Michael Berkeley welcomes the artist Keith Grant, one of the finest living landscape painters. Born in Liverpool, he studied at the Royal College of Art, where he came under the influence of neo-romantic painters such as Paul Nash and Graham Sutherland. He developed a particular enthusiasm for the landscape of the North, visiting Scotland, Iceland, and Norway, where he now lives with his Norwegian wife and their daughter. In the 1980s and 90s he also travelled widely, to French Guiana, Cameroon, Israel and Venezuela, as well as Arctic Greenland. His work exhibits resonant images of nature from the Northern Lights to the waterfalls of Sourth America. But it is in the austere beauty of the North, he says, that 'I sense the value of my life'. His luminous paintings, which are represented in many public collections, combine both abstract and figurative concerns, expressed through the imagery of night skies, icebergs, mountains, birch trees, the sea and the distant horizon.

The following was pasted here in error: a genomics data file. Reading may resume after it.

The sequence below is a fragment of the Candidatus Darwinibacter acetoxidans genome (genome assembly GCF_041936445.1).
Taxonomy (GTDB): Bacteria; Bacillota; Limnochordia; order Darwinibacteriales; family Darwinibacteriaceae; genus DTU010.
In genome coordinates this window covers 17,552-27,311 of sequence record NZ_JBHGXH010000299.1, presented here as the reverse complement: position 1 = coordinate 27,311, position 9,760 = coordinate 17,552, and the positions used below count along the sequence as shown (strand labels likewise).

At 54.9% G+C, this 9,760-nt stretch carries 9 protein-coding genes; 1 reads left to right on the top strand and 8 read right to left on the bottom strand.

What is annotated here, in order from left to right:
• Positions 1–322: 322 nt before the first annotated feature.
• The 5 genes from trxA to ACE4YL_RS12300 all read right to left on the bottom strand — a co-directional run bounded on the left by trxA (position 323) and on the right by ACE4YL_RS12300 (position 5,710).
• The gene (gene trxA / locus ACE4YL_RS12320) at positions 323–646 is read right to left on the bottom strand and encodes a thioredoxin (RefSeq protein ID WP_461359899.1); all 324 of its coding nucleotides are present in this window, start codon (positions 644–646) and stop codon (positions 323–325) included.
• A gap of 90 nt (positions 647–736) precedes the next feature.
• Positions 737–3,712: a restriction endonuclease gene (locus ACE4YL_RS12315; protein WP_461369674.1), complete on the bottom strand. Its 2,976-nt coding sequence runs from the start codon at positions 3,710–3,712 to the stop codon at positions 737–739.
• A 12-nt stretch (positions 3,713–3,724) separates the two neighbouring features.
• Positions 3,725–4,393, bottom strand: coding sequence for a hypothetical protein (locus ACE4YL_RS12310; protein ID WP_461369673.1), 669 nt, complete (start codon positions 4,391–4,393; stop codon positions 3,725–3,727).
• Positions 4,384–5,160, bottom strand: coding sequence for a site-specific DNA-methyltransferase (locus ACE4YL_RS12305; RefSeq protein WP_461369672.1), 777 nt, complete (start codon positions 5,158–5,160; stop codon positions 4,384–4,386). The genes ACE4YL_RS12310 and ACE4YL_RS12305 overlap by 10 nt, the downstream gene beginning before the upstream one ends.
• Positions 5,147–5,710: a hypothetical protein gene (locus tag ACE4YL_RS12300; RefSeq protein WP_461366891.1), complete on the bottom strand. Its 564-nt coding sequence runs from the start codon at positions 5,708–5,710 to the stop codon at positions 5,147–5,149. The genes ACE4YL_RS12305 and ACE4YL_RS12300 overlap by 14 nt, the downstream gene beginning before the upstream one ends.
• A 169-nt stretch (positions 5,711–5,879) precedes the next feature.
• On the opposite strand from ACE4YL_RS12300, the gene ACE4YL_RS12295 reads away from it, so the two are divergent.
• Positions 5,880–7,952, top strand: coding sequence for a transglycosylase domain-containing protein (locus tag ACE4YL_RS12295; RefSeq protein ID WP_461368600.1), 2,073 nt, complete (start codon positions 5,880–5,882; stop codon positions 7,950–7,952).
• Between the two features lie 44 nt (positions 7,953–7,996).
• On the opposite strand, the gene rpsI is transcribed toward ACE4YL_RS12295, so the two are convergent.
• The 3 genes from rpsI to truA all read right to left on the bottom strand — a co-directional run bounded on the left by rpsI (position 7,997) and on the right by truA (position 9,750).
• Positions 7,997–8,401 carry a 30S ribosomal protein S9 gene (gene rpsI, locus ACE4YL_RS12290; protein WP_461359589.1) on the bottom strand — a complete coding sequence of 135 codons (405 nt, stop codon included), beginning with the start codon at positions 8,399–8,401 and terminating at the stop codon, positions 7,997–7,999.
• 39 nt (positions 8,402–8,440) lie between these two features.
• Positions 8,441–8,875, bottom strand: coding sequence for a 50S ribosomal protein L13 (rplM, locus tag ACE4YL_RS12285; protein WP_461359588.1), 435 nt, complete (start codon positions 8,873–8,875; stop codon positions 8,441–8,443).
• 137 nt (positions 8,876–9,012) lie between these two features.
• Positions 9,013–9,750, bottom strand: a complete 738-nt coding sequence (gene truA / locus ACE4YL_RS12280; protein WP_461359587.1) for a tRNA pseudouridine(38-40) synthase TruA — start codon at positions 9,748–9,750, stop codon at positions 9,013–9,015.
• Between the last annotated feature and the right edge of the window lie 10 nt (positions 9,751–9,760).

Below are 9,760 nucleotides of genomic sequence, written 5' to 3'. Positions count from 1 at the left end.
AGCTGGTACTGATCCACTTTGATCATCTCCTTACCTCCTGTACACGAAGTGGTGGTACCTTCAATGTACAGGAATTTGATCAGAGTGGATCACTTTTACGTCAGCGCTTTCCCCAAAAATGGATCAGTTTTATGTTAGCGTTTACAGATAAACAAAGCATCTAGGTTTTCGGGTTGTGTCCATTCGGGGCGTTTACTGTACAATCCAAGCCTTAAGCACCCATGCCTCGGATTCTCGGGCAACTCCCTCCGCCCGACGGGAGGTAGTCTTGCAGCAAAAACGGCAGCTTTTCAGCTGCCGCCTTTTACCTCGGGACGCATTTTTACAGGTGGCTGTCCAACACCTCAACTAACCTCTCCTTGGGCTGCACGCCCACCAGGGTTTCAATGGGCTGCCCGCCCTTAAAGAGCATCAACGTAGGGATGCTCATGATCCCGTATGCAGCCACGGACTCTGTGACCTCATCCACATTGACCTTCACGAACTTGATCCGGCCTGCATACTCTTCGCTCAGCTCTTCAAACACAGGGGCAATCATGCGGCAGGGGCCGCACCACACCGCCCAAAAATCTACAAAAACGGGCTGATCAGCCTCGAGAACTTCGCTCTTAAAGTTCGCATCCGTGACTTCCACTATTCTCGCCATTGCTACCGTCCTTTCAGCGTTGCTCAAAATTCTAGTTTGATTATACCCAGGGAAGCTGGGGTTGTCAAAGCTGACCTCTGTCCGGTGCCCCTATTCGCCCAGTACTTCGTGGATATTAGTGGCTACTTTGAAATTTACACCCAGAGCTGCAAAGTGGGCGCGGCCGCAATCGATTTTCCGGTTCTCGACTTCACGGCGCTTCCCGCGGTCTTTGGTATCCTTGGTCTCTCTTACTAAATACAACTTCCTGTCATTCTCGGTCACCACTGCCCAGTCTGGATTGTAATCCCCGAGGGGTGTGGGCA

Keith Grant has chosen a variety of music to complement his artistic vision, ranging from the opening of Wagner's Das Rheingold, though works by Nordheim, Sibelius, John McLeod and Rautavaara, to more familiar musical landscapes by Vaughan Williams (The Lark Ascending and On Wenlock Edge), as well as Britten's Elegy from the Serenade for tenor, horn and strings.